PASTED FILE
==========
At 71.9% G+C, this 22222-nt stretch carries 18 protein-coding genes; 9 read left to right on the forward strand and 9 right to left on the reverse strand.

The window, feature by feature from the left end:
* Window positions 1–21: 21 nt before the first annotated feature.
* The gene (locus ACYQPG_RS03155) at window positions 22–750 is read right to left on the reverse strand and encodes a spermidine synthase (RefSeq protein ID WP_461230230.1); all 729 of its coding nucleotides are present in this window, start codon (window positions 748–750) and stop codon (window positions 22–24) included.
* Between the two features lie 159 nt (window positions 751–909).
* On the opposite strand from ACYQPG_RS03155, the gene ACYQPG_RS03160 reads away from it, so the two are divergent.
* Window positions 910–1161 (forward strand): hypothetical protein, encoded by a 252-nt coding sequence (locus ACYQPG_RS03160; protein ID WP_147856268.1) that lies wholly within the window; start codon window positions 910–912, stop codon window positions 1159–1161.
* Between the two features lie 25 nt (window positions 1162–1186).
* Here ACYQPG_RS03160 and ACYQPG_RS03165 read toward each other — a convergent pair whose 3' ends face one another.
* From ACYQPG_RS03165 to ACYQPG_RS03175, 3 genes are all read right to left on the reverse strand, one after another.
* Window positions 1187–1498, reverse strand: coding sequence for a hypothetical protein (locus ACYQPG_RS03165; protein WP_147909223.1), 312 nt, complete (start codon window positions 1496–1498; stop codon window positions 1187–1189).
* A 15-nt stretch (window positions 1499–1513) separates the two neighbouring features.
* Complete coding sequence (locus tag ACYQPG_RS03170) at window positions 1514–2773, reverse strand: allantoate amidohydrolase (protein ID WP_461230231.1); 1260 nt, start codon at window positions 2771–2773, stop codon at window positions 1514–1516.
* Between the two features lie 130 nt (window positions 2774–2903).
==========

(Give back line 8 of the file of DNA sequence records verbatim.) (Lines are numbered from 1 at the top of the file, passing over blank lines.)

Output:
* Between the two features lie 25 nt (window positions 1162–1186).